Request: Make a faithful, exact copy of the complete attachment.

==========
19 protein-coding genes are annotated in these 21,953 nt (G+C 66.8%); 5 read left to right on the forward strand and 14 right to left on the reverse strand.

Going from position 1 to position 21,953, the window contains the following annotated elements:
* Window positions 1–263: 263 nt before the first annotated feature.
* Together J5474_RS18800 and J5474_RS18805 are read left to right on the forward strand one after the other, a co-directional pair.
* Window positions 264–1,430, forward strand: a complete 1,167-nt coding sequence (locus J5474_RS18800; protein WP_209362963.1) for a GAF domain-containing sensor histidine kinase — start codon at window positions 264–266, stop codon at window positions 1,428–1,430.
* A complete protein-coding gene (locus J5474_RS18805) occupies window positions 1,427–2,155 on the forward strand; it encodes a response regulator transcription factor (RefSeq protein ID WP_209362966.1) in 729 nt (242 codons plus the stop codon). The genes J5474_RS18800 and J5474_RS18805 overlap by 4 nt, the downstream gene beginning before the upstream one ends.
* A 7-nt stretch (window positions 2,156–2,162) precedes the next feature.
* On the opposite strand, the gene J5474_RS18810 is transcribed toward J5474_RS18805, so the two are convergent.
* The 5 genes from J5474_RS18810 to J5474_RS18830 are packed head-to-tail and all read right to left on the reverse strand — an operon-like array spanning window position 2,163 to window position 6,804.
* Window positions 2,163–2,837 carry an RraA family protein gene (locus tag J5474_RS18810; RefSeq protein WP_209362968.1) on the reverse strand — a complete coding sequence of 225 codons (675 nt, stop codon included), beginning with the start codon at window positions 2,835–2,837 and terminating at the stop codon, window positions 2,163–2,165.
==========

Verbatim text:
19 protein-coding genes are annotated in these 21,953 nt (G+C 66.8%); 5 read left to right on the forward strand and 14 right to left on the reverse strand.

Going from position 1 to position 21,953, the window contains the following annotated elements:
* Window positions 1–263: 263 nt before the first annotated feature.
* Together J5474_RS18800 and J5474_RS18805 are read left to right on the forward strand one after the other, a co-directional pair.
* Window positions 264–1,430, forward strand: a complete 1,167-nt coding sequence (locus J5474_RS18800; protein WP_209362963.1) for a GAF domain-containing sensor histidine kinase — start codon at window positions 264–266, stop codon at window positions 1,428–1,430.
* A complete protein-coding gene (locus J5474_RS18805) occupies window positions 1,427–2,155 on the forward strand; it encodes a response regulator transcription factor (RefSeq protein ID WP_209362966.1) in 729 nt (242 codons plus the stop codon). The genes J5474_RS18800 and J5474_RS18805 overlap by 4 nt, the downstream gene beginning before the upstream one ends.
* A 7-nt stretch (window positions 2,156–2,162) precedes the next feature.
* On the opposite strand, the gene J5474_RS18810 is transcribed toward J5474_RS18805, so the two are convergent.
* The 5 genes from J5474_RS18810 to J5474_RS18830 are packed head-to-tail and all read right to left on the reverse strand — an operon-like array spanning window position 2,163 to window position 6,804.
* Window positions 2,163–2,837 carry an RraA family protein gene (locus tag J5474_RS18810; RefSeq protein WP_209362968.1) on the reverse strand — a complete coding sequence of 225 codons (675 nt, stop codon included), beginning with the start codon at window positions 2,835–2,837 and terminating at the stop codon, window positions 2,163–2,165.